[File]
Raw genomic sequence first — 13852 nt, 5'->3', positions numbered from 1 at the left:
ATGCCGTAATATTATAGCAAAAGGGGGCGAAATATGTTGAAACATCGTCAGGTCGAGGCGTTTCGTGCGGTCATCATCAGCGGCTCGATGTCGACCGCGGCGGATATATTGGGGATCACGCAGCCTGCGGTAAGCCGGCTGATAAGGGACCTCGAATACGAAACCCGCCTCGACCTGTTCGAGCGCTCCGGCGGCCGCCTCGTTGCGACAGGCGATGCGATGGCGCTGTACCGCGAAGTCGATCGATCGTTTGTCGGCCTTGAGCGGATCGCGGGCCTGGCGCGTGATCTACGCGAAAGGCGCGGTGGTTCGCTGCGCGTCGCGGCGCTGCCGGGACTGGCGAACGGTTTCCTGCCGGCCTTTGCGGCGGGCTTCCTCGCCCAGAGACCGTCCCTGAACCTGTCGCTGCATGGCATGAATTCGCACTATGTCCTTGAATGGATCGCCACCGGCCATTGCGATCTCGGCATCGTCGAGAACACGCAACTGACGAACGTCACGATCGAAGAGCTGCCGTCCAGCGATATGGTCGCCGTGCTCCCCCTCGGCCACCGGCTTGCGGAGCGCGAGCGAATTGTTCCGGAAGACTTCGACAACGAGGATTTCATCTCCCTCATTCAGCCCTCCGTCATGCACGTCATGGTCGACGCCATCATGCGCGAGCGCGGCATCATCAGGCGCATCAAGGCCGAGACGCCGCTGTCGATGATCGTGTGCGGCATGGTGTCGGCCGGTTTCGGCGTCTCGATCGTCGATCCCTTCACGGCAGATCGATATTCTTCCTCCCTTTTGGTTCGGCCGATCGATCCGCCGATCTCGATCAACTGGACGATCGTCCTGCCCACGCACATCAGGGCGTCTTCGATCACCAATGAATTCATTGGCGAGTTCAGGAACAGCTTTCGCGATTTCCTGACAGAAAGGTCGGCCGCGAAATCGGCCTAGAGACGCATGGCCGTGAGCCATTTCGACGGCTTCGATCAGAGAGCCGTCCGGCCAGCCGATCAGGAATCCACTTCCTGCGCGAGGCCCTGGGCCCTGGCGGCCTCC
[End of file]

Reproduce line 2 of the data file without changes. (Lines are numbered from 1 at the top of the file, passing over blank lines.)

ATGCCGTAATATTATAGCAAAAGGGGGCGAAATATGTTGAAACATCGTCAGGTCGAGGCGTTTCGTGCGGTCATCATCAGCGGCTCGATGTCGACCGCGGCGGATATATTGGGGATCACGCAGCCTGCGGTAAGCCGGCTGATAAGGGACCTCGAATACGAAACCCGCCTCGACCTGTTCGAGCGCTCCGGCGGCCGCCTCGTTGCGACAGGCGATGCGATGGCGCTGTACCGCGAAGTCGATCGATCGTTTGTCGGCCTTGAGCGGATCGCGGGCCTGGCGCGTGATCTACGCGAAAGGCGCGGTGGTTCGCTGCGCGTCGCGGCGCTGCCGGGACTGGCGAACGGTTTCCTGCCGGCCTTTGCGGCGGGCTTCCTCGCCCAGAGACCGTCCCTGAACCTGTCGCTGCATGGCATGAATTCGCACTATGTCCTTGAATGGATCGCCACCGGCCATTGCGATCTCGGCATCGTCGAGAACACGCAACTGACGAACGTCACGATCGAAGAGCTGCCGTCCAGCGATATGGTCGCCGTGCTCCCCCTCGGCCACCGGCTTGCGGAGCGCGAGCGAATTGTTCCGGAAGACTTCGACAACGAGGATTTCATCTCCCTCATTCAGCCCTCCGTCATGCACGTCATGGTCGACGCCATCATGCGCGAGCGCGGCATCATCAGGCGCATCAAGGCCGAGACGCCGCTGTCGATGATCGTGTGCGGCATGGTGTCGGCCGGTTTCGGCGTCTCGATCGTCGATCCCTTCACGGCAGATCGATATTCTTCCTCCCTTTTGGTTCGGCCGATCGATCCGCCGATCTCGATCAACTGGACGATCGTCCTGCCCACGCACATCAGGGCGTCTTCGATCACCAATGAATTCATTGGCGAGTTCAGGAACAGCTTTCGCGATTTCCTGACAGAAAGGTCGGCCGCGAAATCGGCCTAGAGACGCATGGCCGTGAGCCATTTCGACGGCTTCGATCAGAGAGCCGTCCGGCCAGCCGATCAGGAATCCACTTCCTGCGCGAGGCCCTGGGCCCTGGCGGCCTCC